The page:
The entree section has a list of different styles, and you can choose which protein you want to be cooked in that style. Not all of them offer tofu, but enough of them do that there are enough vegetarian options to warrant repeat visits. I chose to have my tofu Cumin Style — fried with a cumin crust and stir-fried with onions and hot peppers. I’d only ever seen this preparation with lamb, so I was excited to try the tofu version. It was everything I was hoping for: crunchy, aromatic, well-seasoned, and spicy enough to make my nose run a little. That’s a level 7 spicy at Han Dynasty; some of the dishes, like the cold sesame noodles, have no spice at all but others go all the way up to a level 10 (you can also ask them to adjust the spice level if you can’t handle it). We found the Scallion Style tofu (zero spice) to be a little bland, but the spicy crispy cucumbers (level 7) were good and definitely lived up to their name. Han Dynasty is a good enough reason for me to brave the nonsense of DeKalb Market, and there are so many other styles I haven’t tried yet.
Han Dynasty at DeKalb Market — 445 Albee Square W
Conventional wisdom has it that if you want good Greek food in NYC, you need to go up to Astoria. I’ve been walking past Athens, a Greek restaurant on 6th Ave here in Brooklyn, for years without stopping in. I like Greek food, and it’s pretty close to my apartment, but for some reason I never went in. Carolyn and I had been talking about trying it, but somehow never actually went. But when my parents wanted to come in to Brooklyn to meet us for lunch it seemed like the perfect occasion to finally give Athena a try.
We started out a with a trio of appetizer dips — potato with garlic, artichoke with peppers, and hummus — which came with vegetarian stuffed grape leaves and olives, as well as some warm pita triangles. We also got a special appetizer of mushrooms stuffed with feta and topped with tomato sauce.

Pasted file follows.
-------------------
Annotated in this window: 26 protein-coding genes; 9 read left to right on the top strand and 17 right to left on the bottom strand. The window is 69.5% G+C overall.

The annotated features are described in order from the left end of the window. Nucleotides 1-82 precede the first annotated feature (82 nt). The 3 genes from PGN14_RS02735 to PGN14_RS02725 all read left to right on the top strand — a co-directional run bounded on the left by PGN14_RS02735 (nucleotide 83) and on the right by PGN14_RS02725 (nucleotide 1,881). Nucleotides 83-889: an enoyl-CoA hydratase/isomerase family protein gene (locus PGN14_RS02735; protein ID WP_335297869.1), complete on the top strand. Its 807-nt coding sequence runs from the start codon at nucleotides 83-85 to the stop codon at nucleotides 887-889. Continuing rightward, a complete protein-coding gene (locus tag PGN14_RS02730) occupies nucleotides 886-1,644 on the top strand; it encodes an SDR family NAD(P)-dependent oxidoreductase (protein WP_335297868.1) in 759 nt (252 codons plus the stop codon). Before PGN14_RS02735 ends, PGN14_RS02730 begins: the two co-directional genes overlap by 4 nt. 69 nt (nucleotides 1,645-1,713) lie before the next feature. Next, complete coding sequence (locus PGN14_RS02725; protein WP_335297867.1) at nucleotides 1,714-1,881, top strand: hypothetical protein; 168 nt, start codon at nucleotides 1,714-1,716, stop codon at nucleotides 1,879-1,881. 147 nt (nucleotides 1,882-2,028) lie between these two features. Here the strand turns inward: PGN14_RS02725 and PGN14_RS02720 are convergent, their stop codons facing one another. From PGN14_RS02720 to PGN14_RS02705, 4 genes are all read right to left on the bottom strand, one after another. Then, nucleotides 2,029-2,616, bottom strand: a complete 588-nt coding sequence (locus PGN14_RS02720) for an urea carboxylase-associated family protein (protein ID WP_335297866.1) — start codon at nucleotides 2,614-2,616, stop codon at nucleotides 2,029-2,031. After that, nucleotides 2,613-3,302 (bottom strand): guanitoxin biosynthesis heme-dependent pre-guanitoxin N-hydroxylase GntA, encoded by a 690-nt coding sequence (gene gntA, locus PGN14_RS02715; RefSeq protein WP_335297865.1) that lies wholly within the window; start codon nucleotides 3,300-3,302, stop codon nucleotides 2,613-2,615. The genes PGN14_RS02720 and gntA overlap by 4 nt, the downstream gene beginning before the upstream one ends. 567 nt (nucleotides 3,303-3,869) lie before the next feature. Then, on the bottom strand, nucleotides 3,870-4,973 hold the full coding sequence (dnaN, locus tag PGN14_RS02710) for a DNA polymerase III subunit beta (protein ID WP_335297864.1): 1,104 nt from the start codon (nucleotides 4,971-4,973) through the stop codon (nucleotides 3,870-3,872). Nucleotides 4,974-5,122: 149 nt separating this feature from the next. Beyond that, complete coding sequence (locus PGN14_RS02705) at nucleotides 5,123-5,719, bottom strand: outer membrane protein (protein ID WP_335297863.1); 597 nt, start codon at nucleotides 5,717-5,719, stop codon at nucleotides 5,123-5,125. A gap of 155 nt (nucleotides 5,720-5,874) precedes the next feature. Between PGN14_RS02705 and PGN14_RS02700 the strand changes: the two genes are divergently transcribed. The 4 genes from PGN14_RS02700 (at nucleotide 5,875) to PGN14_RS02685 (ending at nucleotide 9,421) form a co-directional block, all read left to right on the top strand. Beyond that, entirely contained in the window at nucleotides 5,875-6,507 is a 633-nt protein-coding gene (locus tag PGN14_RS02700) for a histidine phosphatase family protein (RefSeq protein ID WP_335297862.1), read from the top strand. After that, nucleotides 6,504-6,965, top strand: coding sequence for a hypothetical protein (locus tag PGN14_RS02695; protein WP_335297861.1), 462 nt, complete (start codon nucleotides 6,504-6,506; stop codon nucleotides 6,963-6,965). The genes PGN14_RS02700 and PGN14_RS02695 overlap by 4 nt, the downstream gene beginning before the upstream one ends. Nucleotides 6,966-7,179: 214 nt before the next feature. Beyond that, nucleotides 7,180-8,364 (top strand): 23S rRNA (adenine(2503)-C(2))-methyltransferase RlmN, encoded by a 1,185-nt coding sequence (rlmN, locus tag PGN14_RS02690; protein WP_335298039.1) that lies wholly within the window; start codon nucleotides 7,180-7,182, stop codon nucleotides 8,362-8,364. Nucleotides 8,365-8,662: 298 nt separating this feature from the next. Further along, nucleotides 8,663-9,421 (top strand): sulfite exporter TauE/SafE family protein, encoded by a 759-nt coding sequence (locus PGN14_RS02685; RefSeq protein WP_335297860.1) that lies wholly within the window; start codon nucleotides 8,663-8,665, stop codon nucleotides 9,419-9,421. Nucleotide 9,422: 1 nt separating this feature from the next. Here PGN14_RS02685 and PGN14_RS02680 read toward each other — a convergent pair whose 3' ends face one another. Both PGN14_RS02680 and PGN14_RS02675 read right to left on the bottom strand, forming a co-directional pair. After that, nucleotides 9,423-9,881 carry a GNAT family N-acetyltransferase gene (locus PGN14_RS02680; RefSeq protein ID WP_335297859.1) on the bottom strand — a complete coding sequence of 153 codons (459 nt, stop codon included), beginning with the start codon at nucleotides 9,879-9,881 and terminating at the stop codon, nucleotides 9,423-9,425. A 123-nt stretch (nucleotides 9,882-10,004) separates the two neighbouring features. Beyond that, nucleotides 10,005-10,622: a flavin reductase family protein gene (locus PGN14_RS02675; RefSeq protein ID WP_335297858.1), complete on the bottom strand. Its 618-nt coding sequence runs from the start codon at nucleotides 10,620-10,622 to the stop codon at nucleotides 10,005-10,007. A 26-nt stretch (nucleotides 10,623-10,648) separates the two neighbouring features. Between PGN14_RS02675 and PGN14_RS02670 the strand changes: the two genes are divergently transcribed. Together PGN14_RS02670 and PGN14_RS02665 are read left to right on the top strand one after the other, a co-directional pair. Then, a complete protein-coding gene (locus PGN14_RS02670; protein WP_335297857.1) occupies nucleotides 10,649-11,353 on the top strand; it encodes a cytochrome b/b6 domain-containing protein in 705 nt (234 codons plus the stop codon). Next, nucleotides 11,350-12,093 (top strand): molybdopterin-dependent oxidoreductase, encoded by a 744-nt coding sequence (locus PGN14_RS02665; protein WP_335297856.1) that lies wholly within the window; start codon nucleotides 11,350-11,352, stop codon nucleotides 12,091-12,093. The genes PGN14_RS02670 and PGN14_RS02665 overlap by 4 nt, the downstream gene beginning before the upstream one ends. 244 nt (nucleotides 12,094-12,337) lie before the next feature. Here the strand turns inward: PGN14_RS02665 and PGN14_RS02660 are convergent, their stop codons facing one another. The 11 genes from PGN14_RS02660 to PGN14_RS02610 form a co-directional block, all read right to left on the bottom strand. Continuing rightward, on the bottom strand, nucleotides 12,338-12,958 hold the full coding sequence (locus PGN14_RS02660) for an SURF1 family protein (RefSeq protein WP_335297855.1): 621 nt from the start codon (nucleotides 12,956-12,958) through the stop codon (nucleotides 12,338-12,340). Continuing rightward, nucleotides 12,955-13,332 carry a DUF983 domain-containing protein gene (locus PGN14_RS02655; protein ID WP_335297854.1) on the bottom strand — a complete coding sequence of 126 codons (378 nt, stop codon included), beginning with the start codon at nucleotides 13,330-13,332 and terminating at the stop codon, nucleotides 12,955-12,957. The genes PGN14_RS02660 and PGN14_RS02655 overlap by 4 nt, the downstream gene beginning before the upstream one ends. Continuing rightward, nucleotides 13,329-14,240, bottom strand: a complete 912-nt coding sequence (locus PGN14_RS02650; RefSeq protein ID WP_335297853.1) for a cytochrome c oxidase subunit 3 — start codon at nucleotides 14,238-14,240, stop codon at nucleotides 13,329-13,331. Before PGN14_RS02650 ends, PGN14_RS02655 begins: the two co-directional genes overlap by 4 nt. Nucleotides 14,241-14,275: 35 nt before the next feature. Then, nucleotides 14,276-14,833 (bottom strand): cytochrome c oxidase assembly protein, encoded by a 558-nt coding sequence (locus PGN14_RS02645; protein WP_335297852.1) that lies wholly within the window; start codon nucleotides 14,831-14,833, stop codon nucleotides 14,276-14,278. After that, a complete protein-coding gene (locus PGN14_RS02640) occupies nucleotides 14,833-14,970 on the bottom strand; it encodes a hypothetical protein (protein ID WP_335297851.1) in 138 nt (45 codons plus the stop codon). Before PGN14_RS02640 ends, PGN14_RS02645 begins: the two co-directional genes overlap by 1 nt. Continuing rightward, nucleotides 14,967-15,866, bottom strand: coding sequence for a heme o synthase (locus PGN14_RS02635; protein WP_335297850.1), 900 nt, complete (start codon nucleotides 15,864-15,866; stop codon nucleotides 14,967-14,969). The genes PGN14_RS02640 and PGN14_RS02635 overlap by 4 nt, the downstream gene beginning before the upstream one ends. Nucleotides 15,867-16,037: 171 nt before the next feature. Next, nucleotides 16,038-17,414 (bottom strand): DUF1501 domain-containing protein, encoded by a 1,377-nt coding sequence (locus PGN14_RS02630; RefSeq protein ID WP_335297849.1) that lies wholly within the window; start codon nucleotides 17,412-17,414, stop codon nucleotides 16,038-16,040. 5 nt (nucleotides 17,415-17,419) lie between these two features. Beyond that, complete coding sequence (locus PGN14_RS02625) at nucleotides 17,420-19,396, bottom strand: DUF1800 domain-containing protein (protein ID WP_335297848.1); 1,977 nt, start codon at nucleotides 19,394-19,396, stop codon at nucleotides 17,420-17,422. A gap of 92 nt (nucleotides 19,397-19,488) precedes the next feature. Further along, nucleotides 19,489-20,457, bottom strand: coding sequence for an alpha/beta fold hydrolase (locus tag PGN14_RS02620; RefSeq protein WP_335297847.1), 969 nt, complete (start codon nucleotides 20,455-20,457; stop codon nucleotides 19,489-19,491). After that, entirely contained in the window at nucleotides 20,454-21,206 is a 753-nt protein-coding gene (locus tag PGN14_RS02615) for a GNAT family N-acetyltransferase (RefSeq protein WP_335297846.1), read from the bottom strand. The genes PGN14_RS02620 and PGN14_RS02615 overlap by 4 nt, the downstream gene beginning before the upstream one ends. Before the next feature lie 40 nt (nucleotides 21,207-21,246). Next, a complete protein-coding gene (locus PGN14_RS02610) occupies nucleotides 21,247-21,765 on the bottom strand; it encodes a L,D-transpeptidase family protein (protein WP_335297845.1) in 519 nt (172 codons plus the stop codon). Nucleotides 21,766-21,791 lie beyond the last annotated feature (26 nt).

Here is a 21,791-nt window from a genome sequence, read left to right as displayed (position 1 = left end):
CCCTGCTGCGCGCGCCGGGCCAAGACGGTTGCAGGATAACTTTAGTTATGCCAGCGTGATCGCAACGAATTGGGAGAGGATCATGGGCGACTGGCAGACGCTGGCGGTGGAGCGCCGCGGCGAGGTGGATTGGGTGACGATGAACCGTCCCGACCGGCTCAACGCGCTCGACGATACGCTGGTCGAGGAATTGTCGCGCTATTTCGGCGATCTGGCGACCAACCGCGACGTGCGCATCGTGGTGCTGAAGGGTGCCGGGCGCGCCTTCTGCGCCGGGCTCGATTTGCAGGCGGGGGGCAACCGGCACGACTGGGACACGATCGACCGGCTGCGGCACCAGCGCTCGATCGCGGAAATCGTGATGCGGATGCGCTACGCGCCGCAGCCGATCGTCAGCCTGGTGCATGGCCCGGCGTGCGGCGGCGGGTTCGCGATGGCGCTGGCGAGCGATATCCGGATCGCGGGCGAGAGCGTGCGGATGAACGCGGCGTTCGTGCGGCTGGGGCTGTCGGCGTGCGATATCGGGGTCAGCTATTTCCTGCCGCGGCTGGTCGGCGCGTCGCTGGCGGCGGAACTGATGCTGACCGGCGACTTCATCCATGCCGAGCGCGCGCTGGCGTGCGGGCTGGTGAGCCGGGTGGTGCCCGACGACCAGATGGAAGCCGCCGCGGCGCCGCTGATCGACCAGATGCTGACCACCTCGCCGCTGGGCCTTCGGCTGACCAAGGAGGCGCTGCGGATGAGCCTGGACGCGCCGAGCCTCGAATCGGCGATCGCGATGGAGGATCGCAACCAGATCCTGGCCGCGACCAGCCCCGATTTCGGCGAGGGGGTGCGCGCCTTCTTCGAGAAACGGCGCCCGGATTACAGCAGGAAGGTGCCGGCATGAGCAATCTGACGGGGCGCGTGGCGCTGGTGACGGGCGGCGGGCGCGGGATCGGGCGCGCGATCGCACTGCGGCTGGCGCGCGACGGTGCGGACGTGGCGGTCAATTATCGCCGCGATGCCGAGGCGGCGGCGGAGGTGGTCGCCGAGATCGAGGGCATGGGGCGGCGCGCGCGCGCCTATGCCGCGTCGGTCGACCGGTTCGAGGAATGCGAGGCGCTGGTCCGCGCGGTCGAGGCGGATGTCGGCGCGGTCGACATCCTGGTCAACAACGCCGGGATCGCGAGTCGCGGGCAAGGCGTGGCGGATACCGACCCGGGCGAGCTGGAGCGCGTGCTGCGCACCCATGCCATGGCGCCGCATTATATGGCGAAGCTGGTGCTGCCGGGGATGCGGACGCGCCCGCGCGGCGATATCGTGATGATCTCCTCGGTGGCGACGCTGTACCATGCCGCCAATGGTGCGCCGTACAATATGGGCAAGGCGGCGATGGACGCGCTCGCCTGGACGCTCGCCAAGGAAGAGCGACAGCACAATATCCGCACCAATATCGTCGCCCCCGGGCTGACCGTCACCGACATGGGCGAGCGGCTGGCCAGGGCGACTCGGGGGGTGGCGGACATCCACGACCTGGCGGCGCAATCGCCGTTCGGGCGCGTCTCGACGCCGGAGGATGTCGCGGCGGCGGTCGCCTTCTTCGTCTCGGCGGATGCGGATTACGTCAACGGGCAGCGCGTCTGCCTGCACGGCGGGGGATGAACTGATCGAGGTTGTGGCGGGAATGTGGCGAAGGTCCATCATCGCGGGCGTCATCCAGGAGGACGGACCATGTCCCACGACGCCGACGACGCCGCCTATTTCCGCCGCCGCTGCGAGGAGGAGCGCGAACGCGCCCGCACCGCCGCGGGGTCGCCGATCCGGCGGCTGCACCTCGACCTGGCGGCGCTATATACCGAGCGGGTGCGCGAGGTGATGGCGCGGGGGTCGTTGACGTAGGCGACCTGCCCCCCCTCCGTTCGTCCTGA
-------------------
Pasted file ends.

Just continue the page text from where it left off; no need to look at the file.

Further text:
I couldn’t decide between a few different entrees, so I split the difference and ordered the vegetarian version of the Spartan Combo. This consists of moussaka (thinly sliced eggplant and tomato sauce), pasticchio (pasta baked with a layer of thick bechamel), both with crumbled falafel instead of ground beef, as well as a spinach pie and a greek salad. It was so much food we had plenty leftover to take home. Everything, from the appetizers through the entree, tasted fresh and delicious. I found myself wondering why we had never been.
Athena seems to be a family-run restaurant. Our server appeared to be one of the owners, and he referred multiple times to his brother’s recipes. He also brought us complimentary “Windex” shots — ouzo, blue Curacao, and Sprite — that we could have done without. I drank two of them.
Athena — 535 6th Ave
L&B Spumoni Gardens, which has been serving their square pizzas in Brooklyn since the 1950’s, is famous for their slices where the cheese is baked under the sauce. I went there once, many years ago, and my impression at the time was that it was good but not really pizza. More of a bread-cheese-sauce casserole. I didn’t even realize they had a whole inside, sit-down restaurant with plenty of non-pizza options, until we met up with my family to celebrate a birthday. I ordered a side-slice as an appetizer, wondering if time had changed my opinion. It had not — I still think it’s good, but I don’t crave it the way I crave really good Neapolitan-style pizza. I also ordered an eggplant parm hero, and I added the optional broccoli rabe. The eggplant was fine but the broccoli rabe was fantastic. It was perfectly cooked, bright green and still a little crisp, and saturated with garlic. It was so good that Carolyn ordered a side of broccoli rabe after tasting it, and we agreed it was the best thing on the table. L&B is a little out of the way for me, and I wouldn’t call it destination-worthy pizza, but if you’re eating int he dining room be sure to grab some of that broccoli rabe.
L&B Spumoni Gardens — 2725 86th St